A Bug’s Life

Inciting Event: Just as the grasshopper gang is arriving to take their annual tribute of food from the ants, Flik accidentally knocks the entire offering into the water. As a result, the grasshopper leader Hopper demands double the amount of food from the ants.

What we see here isn’t really a rejection of the Call to Adventure by the protagonist Flik. But it’s obviously and completely a conflict he does not want to engage in. He tripped into it accidentally; there’s no deliberate choice whatsoever about what happens here.

First Plot Point: This an interesting First Plot Point. We see Flik leaving his Normal World very shortly after the Inciting Event when he goes on his penance trip to the town on the presumably doomed mission to find warrior bugs to fight the grasshoppers.

However, the space between this Key Event and closing the First Act is wide. Why? Because the First Act still has to finish introducing its key characters. The next thing we see is a comparatively lengthy scene introducing all the circus bugs. This scene ends when they, in turn, are kicked out of their Normal World when their boss PT Flea accidentally gets fried in the failed Flaming Death stunt and subsequently fires (ha!) all of them.

The First Plot Point doesn’t close out the First Act until the moment when Flik mistakenly identifies the circus bugs as “warriors” and convinces them (because they mistakenly believe he wants to hire actors) to come back to the island with him. This definitive action on Flik’s part closes the First Act and engages all the characters in the main conflict.

First Pinch Point: At the celebration welcoming the warrior bugs, the circus bugs learn they are expected to fight (and perhaps die) in a battle against the grasshoppers. They tell Flik the truth and beat a fast track off Ant Island.

This is a clever little pinch point. Not only does it turn the plot with a major revelation for all the main characters, it also deftly emphasizes what will happen to the ants if the grasshoppers aren’t defeated (this is done both subtextually and through some delightful symbolism, via the children’s enactment of the battle—in which everyone dies). It also does a tremendous job of emphasizing Flik’s personal stakes. He tells the circus bugs they “might as well squish me,” because he can’t afford to mess up this badly one more time.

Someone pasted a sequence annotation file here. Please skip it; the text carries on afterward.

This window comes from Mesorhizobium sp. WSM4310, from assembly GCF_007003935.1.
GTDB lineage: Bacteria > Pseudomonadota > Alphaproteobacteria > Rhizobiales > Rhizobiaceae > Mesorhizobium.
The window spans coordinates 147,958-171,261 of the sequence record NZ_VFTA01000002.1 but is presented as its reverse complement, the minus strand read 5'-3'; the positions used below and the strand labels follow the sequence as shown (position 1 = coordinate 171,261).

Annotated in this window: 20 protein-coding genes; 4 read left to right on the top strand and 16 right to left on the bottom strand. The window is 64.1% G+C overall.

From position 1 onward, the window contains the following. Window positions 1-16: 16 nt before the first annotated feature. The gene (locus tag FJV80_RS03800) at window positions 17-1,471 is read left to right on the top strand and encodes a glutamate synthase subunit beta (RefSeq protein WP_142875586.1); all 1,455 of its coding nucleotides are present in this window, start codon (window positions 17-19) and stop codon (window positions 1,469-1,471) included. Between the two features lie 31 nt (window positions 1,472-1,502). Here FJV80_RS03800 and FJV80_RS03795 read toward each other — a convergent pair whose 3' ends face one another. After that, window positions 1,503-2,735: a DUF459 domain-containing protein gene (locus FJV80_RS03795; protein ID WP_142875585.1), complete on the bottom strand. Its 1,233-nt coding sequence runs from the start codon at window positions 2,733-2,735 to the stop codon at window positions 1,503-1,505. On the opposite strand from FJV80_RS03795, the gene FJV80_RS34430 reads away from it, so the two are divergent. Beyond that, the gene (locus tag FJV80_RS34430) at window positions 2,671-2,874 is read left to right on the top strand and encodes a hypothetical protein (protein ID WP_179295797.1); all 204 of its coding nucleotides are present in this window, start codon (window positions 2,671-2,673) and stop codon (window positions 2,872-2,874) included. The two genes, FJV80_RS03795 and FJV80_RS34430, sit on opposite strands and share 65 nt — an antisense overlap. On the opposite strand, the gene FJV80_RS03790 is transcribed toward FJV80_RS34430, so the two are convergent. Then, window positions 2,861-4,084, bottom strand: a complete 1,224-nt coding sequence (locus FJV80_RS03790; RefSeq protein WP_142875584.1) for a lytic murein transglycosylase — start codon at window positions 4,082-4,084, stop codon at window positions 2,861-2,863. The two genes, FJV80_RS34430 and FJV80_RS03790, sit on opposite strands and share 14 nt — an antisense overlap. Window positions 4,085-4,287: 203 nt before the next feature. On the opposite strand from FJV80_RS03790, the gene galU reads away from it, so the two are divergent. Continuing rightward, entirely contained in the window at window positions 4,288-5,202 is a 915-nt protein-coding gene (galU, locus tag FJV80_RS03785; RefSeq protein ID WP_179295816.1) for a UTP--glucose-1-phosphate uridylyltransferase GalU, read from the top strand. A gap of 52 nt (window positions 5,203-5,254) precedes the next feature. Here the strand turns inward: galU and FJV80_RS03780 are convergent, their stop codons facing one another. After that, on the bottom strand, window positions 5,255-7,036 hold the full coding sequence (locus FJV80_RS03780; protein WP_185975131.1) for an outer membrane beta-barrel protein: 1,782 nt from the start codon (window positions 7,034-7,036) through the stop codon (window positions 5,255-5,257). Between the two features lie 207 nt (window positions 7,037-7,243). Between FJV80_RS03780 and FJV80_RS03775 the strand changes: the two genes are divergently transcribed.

You’ll note that this emphasis of the stakes and the antagonistic force’s power happens without the narrative ever needing to actually show the antagonists.

Midpoint: When the young Princess Dot is endangered by a bird, Flik and the circus bugs mount a courageous rescue—which convinces everyone of the “warriors’” prowess. The circus bugs return to the ant hill, seduced by the ants’ adulation. They allow Flik to convince them to stay. He comes up with a new plan—build a bird to scare away Hopper—which then allows him and the other characters to go on the offensive in their conflict with the grasshoppers.

Second Pinch Point: This pinch point does show the grasshoppers—for the first and only time when they’re away from Ant Island. Although movies follow their own rules on this, POVs introduced this late in a story are usually a bad idea. But it works well here, primarily because Hopper’s ruthlessness needed to be emphasized one more time before bringing the story full circle in the Third Act.

Here, we see Hopper reiterating the importance of squelching the ants’ rebellion. “If you let one ant stand up to us, they might all stand up to us.” In so doing, he kills two of his own people, who dared to question him. The scene ends with his command of “Let’s ride!”—which guides the story right into the Third Plot Point.

Third Plot Point: In the midst of celebrating the completion of the bird, PT arrives and discloses the circus bugs’ true identity. Flik’s deception is found out, and he is banished from the island. The other ants believe that, since the bird was Flik’s idea and not really the warriors’, it is doomed. They scramble futilely to gather enough food to meet Hopper’s demands. But too late. The last leaf falls—and Hopper arrives.

Climax: After Princess Dot chases after Flik and convinces him and the circus bugs to return to help, Flik launches the bird. The Climax here is multi-layered (first the bird plan works, then it fails after PT lights the bird on fire, then Hopper beats Flik up, then the ants get the better of Hopper, then the rain comes, then Hopper flies away with Flik). But note that this is the turning point that definitively moves the story into its final confrontation between Flik and Hopper.

Climactic Moment: Flik maneuvers Hopper into the bird’s nest—and the bird feeds Hopper to her chicks.

Resolution: The next spring, the circus bugs leave. Flik stays behind, having finally found where he belongs and how to make a difference.

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